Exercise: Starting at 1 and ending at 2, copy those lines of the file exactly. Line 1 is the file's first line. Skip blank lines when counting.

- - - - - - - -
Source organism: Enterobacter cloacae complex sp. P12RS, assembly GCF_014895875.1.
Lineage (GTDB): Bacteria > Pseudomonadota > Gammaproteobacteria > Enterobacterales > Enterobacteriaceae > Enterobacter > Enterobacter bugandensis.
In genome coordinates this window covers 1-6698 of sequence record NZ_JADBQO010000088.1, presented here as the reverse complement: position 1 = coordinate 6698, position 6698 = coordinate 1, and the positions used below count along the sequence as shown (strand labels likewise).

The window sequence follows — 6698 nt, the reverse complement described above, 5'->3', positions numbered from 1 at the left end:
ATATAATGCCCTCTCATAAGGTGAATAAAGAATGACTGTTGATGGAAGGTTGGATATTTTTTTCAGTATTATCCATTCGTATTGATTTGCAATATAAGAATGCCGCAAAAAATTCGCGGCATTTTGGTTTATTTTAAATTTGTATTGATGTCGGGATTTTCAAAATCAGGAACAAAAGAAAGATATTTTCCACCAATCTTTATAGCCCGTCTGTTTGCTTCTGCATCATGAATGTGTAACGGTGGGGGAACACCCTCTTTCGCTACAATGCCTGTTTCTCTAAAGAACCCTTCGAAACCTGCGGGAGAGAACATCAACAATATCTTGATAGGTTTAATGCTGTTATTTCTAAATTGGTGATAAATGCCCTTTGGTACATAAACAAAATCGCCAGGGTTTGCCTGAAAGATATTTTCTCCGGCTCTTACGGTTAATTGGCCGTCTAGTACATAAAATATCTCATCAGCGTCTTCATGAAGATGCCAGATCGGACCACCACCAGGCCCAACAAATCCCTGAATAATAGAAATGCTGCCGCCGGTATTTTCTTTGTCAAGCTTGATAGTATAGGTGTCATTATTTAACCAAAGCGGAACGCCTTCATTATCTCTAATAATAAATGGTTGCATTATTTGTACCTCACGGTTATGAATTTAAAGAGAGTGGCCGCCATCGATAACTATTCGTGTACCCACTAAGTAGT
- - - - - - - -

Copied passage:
Source organism: Enterobacter cloacae complex sp. P12RS, assembly GCF_014895875.1.
Lineage (GTDB): Bacteria > Pseudomonadota > Gammaproteobacteria > Enterobacterales > Enterobacteriaceae > Enterobacter > Enterobacter bugandensis.